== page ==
Something funny has been happening to Tony's UK Waterways website rankings. For a few days we've had the request to be patient while the ranking website was undergoing work; now we have the numerical ranking in its box. But I noticed earlier today that this blog had suddenly jumped to the dizzy height of number 11. What is going on?

Wednesday, 27 November 2013

What and where - more

No-one has identified this yet, so here's a wider view.

So ... what is it, and where would you find it?

Tuesday, 26 November 2013

What and where?

What is it and where would you find it?

Monday, 25 November 2013

Porthole portrait

Jan on Shadow, 7th April 2013

Sunday, 24 November 2013

Preventing the boat freezing inside

One of the difficulties with a boat moored over 100 miles away is keeping an eye on the temperature inside. What I don't want is water freezing in the pipes, taps or shower mixer.

This will be the first winter I've had to worry about this. During the last cold spell Ally and Ben were living aboard full time, and therefore keeping the place warm. Now they are staying with friends until they can move in to their house. Meanwhile half their stuff is still on board.

Some people, I know, remove the shower mixer altogether. Draining the domestic water seems the minimum one should do. I have not done this before - do I simply turn on all the taps so as to completely empty the water tank? Or is there a way to empty the pipework while still keeping water in the tank?

And there are two other water systems on the boat: the engine coolant and the central heating water.

In the nearly two years I've had the boat I have never had to top up the engine coolant, so I assume the antifreeze in it is the right strength and effective. (It's probably a bad thing to assume anything - should I drain and replace the coolant?)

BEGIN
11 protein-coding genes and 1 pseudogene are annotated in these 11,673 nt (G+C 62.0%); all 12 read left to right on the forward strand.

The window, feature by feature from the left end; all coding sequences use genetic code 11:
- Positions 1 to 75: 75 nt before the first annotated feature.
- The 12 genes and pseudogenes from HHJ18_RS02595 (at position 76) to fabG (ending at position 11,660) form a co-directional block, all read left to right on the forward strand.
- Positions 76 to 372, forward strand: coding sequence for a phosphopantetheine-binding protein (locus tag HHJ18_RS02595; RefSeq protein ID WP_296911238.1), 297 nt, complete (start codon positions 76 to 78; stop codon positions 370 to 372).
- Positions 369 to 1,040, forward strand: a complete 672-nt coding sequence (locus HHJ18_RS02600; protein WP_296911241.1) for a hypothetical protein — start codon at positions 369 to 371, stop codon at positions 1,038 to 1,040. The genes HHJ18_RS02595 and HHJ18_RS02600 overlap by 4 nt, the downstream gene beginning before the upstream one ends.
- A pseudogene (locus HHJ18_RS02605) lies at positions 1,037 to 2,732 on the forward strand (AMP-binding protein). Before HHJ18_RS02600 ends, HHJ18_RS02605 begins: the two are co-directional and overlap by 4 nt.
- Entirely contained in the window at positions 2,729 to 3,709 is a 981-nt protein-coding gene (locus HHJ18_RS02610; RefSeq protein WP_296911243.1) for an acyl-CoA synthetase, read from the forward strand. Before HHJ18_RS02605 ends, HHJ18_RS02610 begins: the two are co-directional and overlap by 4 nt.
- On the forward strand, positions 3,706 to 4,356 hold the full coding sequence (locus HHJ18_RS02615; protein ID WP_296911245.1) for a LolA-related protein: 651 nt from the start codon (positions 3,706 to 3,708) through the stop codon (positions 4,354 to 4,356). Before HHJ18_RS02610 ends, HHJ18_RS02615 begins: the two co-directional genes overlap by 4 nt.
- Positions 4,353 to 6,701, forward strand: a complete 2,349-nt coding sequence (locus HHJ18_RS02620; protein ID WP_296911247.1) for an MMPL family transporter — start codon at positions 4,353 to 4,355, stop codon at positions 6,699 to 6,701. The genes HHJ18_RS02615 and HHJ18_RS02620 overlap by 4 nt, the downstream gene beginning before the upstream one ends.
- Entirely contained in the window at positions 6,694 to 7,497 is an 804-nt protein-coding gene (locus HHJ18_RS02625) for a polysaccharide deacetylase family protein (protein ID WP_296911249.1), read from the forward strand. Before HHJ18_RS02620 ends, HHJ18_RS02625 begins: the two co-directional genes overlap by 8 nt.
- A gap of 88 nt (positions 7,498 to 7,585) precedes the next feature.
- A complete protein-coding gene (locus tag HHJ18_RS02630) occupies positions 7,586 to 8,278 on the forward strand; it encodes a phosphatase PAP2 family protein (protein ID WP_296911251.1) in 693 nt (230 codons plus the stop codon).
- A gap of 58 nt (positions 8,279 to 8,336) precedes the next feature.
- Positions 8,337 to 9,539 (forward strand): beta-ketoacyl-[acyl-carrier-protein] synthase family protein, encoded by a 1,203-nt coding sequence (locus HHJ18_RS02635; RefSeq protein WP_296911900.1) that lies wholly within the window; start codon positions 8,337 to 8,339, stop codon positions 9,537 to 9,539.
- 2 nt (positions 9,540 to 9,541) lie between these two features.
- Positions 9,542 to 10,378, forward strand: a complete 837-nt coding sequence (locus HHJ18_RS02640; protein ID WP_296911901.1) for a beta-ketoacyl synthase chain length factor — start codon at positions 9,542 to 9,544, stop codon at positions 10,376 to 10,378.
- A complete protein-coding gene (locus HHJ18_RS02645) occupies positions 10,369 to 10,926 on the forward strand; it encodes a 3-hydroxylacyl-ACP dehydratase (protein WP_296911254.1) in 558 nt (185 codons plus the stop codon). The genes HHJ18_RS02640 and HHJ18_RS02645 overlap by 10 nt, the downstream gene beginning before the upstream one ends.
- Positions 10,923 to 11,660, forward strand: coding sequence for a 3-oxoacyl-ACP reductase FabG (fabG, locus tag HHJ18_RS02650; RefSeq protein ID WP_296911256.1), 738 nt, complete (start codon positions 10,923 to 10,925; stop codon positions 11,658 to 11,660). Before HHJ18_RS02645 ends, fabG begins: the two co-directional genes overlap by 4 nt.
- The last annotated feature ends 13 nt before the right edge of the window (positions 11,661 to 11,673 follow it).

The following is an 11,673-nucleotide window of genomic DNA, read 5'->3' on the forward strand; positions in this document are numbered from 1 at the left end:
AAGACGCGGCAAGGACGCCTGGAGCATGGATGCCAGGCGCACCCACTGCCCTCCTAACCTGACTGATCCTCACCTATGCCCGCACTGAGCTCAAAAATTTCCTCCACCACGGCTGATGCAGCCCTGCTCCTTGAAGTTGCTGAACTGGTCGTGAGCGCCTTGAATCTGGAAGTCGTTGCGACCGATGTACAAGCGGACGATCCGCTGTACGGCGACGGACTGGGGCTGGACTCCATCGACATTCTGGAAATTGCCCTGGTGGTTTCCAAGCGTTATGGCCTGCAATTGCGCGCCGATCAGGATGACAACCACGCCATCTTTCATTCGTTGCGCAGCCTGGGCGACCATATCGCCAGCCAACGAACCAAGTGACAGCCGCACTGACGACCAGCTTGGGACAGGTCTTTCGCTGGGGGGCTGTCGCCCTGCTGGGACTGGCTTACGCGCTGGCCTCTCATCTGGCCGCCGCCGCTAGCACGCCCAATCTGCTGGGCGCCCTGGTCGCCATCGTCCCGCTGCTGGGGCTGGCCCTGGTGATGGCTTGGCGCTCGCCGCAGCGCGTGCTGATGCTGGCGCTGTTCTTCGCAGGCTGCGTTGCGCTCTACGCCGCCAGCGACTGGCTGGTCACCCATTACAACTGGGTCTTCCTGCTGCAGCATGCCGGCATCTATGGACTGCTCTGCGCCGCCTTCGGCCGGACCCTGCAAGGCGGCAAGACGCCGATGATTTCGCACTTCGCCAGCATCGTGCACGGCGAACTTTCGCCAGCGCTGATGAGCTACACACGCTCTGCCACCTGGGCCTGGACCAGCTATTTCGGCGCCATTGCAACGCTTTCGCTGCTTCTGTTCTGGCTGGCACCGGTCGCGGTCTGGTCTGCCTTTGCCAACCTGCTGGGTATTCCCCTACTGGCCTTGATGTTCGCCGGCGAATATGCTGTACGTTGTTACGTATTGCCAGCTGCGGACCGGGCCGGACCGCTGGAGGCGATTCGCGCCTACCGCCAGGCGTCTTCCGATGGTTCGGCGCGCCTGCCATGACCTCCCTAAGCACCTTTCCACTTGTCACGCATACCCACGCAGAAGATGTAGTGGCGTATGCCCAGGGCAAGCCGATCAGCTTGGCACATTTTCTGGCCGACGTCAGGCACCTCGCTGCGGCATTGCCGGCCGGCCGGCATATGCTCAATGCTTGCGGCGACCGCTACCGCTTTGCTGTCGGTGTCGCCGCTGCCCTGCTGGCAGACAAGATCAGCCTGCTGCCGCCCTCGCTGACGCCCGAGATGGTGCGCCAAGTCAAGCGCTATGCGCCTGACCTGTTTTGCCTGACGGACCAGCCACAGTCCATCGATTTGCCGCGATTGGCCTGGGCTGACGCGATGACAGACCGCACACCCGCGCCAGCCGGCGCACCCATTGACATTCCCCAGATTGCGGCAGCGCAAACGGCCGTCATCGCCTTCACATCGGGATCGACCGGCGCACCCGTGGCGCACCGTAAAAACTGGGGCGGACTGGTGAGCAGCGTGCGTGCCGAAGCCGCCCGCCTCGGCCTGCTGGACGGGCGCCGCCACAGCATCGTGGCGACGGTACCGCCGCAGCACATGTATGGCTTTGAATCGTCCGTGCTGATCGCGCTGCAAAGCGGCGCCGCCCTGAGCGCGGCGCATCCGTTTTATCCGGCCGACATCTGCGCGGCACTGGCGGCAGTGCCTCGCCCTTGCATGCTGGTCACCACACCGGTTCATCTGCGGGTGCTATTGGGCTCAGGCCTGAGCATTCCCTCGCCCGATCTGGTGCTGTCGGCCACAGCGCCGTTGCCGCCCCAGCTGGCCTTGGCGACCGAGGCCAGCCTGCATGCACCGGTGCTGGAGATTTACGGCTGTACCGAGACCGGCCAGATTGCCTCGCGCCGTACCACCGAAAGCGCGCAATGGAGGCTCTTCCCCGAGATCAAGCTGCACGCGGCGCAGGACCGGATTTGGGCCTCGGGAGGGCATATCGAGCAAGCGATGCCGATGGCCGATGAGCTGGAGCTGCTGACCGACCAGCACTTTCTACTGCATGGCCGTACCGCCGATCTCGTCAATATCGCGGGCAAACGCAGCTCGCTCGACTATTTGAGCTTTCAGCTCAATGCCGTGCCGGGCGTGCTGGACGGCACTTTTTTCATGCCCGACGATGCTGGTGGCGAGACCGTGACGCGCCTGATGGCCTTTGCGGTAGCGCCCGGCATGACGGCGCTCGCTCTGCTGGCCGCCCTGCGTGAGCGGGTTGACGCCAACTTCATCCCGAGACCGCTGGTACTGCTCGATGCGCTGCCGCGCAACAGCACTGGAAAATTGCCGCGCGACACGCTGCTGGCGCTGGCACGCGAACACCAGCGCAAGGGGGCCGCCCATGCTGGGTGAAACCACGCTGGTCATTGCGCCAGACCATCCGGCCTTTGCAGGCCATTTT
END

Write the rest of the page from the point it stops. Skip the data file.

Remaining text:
And what about the central heating? Should I drain this or top up the header tank with antifreeze? And is it all right to use the same antifreeze as I would put in the engine?

Or perhaps I needn't bother with any of this. As I'm paying for a marina mooring, with electric hook-up, I could put an electric fan heater in the boat on a minimum thermostat setting. In fact, I have already done this. I have positioned it on the floor in the saloon, pointing towards the galley and bathroom. Will this be sufficient? Will the electricity run out? Would this be a complete waste of money as the boat could freeze up anyway?

Has anyone done the electric heater thing in their boat, and does it work?

Will I ask any more questions?

The photo, by the way, is one from the archive: 16th February 2009, Shadow on the GU Leicester Section just north of Crick.

Top Thirty, 2013 week 48

Here is the UK Waterways Site Ranking (top thirty-six places) as it stood at 2000 on Sunday 24th November 2013. This is taken, with permission, from Tony Blews's UK Waterways Ranking Site.

1 Canal World Discussion Forums (=)

2 CanalPlanAC (=)

3 Pennine Waterways (=)

4 Living on a Narrowboat (=)

5 Jim Shead's Waterways Information (=)

6 Retirement with No Problem (=)

7 UKCanals Network (=)

8 boats and cruising (+4)

9 Water Explorer (=)

10 nb Waiouru (=)

11 nb Epiphany (+3)

12 Boatshed Grand Union (-4)